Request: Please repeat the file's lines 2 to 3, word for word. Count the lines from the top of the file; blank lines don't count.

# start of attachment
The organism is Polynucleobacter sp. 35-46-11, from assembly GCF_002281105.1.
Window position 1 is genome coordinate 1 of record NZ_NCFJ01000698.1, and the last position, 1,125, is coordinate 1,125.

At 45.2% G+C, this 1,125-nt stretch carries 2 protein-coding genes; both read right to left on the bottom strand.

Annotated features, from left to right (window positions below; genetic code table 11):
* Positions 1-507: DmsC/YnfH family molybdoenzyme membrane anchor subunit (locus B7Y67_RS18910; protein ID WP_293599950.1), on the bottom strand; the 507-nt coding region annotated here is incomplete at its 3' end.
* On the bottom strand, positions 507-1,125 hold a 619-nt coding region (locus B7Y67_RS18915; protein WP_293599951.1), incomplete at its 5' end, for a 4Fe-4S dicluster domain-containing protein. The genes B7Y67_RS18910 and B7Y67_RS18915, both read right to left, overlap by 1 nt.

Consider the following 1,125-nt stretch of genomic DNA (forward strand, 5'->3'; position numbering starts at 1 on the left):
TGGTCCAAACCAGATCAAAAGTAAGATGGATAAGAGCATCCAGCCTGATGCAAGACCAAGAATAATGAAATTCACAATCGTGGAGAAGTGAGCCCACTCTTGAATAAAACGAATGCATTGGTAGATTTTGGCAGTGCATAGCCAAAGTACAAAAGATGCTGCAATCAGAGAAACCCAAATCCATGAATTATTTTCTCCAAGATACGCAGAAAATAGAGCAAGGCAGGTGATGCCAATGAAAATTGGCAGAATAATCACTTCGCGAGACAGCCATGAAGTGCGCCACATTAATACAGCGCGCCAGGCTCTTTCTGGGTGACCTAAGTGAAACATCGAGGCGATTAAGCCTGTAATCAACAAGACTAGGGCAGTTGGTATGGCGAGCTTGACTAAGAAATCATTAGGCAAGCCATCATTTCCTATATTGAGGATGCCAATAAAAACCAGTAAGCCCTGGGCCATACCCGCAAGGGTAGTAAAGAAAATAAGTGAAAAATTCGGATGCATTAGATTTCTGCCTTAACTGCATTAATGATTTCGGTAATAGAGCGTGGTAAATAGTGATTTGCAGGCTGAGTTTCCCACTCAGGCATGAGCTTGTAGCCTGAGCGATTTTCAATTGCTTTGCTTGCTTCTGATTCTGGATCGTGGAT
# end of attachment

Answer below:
Window position 1 is genome coordinate 1 of record NZ_NCFJ01000698.1, and the last position, 1,125, is coordinate 1,125.

At 45.2% G+C, this 1,125-nt stretch carries 2 protein-coding genes; both read right to left on the bottom strand.